Association between age at onset of independent walking and objectively measured sedentary behavior is mediated by moderate-to-vigorous physical activity in primary school children

PLOS ONE, Sep 2018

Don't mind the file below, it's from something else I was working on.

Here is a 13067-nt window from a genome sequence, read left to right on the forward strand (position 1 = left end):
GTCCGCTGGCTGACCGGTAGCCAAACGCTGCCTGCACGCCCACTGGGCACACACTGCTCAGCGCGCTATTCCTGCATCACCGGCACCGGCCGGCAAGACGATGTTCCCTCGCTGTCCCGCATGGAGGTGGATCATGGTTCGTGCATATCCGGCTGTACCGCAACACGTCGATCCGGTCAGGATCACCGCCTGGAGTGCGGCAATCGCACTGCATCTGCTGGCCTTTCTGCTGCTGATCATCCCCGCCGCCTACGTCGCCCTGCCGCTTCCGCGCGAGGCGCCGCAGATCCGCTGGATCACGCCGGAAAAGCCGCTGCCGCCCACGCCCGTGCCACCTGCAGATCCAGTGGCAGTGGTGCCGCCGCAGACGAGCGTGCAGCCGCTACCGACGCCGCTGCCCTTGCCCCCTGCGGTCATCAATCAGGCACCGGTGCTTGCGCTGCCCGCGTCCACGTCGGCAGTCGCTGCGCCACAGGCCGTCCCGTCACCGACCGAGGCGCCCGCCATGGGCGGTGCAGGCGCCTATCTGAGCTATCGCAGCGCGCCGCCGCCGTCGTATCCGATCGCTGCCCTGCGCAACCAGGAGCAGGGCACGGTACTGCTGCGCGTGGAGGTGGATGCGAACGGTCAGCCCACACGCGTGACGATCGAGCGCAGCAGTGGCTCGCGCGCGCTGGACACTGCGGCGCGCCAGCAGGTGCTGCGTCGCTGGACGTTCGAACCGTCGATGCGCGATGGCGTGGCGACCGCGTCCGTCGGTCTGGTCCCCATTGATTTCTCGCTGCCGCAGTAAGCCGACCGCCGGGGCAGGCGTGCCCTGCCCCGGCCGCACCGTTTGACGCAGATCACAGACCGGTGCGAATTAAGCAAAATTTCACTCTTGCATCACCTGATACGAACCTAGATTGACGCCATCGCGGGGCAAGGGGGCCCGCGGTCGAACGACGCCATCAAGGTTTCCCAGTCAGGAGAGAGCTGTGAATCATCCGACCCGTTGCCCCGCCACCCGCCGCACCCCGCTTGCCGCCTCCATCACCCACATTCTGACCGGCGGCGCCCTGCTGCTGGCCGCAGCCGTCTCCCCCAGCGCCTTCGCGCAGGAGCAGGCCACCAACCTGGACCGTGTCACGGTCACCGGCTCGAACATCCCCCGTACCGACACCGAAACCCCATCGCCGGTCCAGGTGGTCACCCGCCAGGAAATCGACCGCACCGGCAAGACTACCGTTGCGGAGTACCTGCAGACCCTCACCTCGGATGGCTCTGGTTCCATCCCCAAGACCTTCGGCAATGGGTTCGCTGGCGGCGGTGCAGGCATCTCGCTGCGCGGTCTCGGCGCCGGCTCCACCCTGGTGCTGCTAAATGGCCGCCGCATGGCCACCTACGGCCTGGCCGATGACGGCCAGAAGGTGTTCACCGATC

Objective Age at onset of walking has been shown as an early predictor of physical activity in infants and children. However, little is known about whether age at onset of walking may predict sedentary behavior (SB). The aim of the present study was to examine the association between the timing of onset of walking and objectively measured SB, and whether this association is mediated by moderate-to-vigorous physical activity (MVPA) in children. Methods The subjects were 388 elementary school children aged 6–12 years. Current weight and height data were collected. Birth weight and the age in months the child first walked independently were reported based on the parents’ recall. Children’s SB and physical activity were objectively measured using a triaxial accelerometer (Active style Pro HJA-350IT, OMRON). The following summary outcome variables were derived from accelerometer data: Time (min/day) spent in SB (≤1.5 metabolic equivalents [METs]) and MVPA (≥3.0 METs). Results The mean ± SD time (min/day) spent in sedentary was 376 ± 62 and MVPA was 67.6 ± 20.8. Multiple linear regression analyses revealed that a later age at independent walking was associated with increased time spent in SB (β = 0.15, P < 0.001) and decreased time spent in MVPA (β = -0. 18, P < 0.001) after adjusting for gender, birth weight, current age, body weight, schools, and time spent wearing the accelerometer. When MVPA was introduced as a covariate in the model predicting SB, the association between the age at independent walking and time spent in SB was completely attenuated (β = 0.04, P = 0.215), while MVPA was significantly associated with SB (β = -0.61, P < 0.001). Conclusions Our results indicate that infants who walked at a later age spent more time in SB in childhood, and this association is mediated by MVPA. Appropriate interventions which focus on increasing MVPA and thereby reducing SB may be beneficial in infants who demonstrate a later age at onset of independent walking.